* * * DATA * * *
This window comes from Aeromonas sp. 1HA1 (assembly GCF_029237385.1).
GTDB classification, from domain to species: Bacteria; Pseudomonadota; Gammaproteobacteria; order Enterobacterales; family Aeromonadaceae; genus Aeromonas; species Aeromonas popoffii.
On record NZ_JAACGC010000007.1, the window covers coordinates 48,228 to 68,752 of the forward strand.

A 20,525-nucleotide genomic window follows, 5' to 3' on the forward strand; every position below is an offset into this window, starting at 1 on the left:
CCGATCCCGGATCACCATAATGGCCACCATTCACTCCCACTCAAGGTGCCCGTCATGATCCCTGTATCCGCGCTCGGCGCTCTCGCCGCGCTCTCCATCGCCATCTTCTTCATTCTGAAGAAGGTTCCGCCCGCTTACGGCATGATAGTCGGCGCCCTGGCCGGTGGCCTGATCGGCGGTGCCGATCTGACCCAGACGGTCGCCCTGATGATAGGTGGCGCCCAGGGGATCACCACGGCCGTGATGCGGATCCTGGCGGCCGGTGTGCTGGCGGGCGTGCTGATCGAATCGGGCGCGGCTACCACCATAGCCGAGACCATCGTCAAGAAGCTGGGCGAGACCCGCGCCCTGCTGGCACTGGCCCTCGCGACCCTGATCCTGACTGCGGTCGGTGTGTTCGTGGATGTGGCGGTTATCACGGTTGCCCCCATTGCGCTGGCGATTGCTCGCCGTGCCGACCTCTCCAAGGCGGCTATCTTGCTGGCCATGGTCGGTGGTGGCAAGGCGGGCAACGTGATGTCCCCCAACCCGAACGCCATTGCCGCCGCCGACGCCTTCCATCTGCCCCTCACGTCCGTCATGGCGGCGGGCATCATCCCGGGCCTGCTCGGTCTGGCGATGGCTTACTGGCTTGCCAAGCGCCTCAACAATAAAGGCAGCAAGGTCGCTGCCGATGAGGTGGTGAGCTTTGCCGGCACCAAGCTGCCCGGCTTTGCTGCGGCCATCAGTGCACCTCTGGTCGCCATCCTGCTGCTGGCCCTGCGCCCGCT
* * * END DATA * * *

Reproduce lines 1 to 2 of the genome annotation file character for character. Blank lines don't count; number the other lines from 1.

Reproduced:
This window comes from Aeromonas sp. 1HA1 (assembly GCF_029237385.1).
GTDB classification, from domain to species: Bacteria; Pseudomonadota; Gammaproteobacteria; order Enterobacterales; family Aeromonadaceae; genus Aeromonas; species Aeromonas popoffii.